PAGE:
Colonel (Ret.) James Ruffer was getting ready to attend medical school when the Vietnam War began. He went to a Marine Corps recruiter with the intent of becoming an officer and, shortly after commissioning, attended flight school. He was immediately thrown into the “fire” in Vietnam, providing close air support for his fellow Marines on the ground. Ruffer served five years as an active duty Marine.
After earning his medical degree, he ended up joining the Navy as a flight surgeon. Ruffer served with the Navy for six years before he left to become a civilian doctor. After a few months, he missed the military life and called a recruiter to ask if the Air Force had any need for doctors.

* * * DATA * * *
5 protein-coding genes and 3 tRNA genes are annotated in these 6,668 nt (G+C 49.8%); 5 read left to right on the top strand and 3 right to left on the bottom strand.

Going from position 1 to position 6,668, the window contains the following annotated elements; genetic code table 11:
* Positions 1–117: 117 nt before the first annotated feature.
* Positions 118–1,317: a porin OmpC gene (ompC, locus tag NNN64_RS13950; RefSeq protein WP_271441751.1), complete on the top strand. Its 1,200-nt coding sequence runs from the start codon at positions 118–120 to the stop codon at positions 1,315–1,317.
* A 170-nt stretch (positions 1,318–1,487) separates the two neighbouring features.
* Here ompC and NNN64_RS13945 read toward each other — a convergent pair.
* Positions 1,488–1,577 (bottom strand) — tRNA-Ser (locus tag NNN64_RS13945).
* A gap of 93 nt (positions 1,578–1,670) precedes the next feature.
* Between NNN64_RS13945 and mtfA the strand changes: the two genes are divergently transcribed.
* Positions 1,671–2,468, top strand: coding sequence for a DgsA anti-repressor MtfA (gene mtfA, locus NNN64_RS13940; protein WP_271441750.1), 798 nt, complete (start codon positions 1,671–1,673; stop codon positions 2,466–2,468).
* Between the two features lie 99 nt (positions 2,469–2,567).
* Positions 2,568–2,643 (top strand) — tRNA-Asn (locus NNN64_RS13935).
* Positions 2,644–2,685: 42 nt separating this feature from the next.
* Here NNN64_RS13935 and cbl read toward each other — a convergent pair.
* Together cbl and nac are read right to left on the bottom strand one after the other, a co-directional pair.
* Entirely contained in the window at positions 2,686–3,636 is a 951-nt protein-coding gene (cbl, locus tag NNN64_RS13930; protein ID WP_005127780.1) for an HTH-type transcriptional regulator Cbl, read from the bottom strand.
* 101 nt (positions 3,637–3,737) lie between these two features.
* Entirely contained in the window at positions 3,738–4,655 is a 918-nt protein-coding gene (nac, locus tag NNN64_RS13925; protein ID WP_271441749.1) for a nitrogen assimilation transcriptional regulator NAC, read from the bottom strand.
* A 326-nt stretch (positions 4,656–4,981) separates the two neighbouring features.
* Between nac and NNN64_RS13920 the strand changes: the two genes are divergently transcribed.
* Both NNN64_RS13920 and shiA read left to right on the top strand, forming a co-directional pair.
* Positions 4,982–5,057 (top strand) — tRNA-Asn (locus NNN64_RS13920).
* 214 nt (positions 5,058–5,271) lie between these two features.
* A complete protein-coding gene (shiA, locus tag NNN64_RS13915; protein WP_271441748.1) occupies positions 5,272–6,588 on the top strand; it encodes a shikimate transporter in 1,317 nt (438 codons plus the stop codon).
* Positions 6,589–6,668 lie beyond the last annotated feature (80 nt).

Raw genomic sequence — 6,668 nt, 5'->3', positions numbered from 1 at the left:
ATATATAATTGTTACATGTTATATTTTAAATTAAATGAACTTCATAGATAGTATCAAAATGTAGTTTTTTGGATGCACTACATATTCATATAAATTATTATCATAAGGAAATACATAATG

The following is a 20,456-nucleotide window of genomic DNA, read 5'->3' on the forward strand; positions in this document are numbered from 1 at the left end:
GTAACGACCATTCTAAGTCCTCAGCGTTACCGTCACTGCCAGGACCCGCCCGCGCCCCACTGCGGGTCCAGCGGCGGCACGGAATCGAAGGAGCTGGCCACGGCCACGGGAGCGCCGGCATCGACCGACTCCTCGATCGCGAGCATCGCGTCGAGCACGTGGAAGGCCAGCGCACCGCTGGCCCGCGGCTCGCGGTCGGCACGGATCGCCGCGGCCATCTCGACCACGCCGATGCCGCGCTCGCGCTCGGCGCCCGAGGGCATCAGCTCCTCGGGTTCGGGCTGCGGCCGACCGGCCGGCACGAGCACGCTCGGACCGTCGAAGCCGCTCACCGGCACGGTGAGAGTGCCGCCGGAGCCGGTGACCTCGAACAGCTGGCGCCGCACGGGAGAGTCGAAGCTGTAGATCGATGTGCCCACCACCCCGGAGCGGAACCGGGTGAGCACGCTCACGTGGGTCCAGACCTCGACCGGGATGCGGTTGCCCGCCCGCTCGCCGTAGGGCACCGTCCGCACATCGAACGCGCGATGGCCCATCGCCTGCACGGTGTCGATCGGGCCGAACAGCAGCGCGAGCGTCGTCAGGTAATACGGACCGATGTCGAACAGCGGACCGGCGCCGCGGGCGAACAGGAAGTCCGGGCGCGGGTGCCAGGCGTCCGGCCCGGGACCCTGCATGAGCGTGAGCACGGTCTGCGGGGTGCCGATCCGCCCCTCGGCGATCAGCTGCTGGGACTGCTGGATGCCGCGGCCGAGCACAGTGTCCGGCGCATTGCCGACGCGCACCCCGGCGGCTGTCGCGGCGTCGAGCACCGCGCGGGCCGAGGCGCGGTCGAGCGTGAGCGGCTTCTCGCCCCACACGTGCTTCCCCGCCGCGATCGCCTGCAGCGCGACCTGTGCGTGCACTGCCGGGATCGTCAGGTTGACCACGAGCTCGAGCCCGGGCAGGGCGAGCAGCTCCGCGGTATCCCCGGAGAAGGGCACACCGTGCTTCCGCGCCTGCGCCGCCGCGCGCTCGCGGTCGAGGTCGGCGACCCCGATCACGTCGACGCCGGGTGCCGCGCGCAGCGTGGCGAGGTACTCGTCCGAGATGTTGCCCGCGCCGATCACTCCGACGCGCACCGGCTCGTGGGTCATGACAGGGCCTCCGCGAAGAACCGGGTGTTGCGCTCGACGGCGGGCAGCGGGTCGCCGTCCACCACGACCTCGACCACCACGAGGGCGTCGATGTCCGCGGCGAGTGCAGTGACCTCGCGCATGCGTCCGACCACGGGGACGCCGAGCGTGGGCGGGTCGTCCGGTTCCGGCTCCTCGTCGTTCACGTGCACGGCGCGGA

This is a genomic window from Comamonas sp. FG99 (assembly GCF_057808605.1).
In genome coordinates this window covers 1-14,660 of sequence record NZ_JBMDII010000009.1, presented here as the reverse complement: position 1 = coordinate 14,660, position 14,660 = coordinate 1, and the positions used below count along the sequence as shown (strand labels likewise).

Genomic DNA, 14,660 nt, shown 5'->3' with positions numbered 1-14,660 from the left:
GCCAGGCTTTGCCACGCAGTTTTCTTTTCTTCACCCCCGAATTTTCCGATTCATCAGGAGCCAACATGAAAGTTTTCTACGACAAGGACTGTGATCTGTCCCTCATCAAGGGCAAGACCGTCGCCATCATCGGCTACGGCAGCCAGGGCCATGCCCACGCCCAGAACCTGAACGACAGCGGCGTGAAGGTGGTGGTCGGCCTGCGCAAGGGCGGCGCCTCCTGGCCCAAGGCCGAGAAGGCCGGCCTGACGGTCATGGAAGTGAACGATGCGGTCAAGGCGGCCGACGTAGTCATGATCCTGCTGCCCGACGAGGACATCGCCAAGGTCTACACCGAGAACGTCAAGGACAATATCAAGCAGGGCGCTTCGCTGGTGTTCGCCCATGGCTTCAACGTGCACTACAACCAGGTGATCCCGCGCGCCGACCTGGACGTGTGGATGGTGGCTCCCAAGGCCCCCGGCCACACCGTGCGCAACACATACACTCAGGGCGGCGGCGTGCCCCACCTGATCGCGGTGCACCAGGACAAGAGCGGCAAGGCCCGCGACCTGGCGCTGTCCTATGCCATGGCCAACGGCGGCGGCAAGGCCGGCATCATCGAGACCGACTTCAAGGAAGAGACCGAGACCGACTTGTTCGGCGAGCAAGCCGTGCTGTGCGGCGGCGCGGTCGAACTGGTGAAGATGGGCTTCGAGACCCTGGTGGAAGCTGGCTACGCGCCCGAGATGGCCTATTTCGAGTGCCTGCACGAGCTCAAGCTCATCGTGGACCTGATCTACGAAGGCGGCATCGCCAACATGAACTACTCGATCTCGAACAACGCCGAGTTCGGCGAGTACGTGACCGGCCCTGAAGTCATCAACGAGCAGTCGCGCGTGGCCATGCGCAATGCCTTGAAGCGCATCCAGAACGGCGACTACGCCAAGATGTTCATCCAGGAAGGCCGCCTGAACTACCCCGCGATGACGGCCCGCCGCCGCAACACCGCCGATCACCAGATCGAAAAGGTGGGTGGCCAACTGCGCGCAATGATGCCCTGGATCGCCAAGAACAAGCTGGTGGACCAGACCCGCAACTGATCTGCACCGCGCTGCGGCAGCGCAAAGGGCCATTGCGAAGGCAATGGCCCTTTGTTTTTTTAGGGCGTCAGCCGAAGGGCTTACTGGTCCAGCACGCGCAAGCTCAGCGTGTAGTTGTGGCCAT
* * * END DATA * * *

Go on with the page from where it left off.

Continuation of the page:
While in the Air Force, he played a vital role in Operation ACID GAMBIT, which took place Dec. 20, 1989. The mission was to rescue a U.S. civilian who was being held in the Carcel Modelo Prison in Panama. While treating the civilian for more than nine months, Ruffer worked with Delta Force intelligence officers discussing the prison’s floor plan to include where the guard shacks were, how thick the cells were, if the prisoner would be strong enough to get out, and if he’d be willing to risk escape. The operation was ultimately a success and Ruffer was later presented a Bronze Star with Valor for his heroism.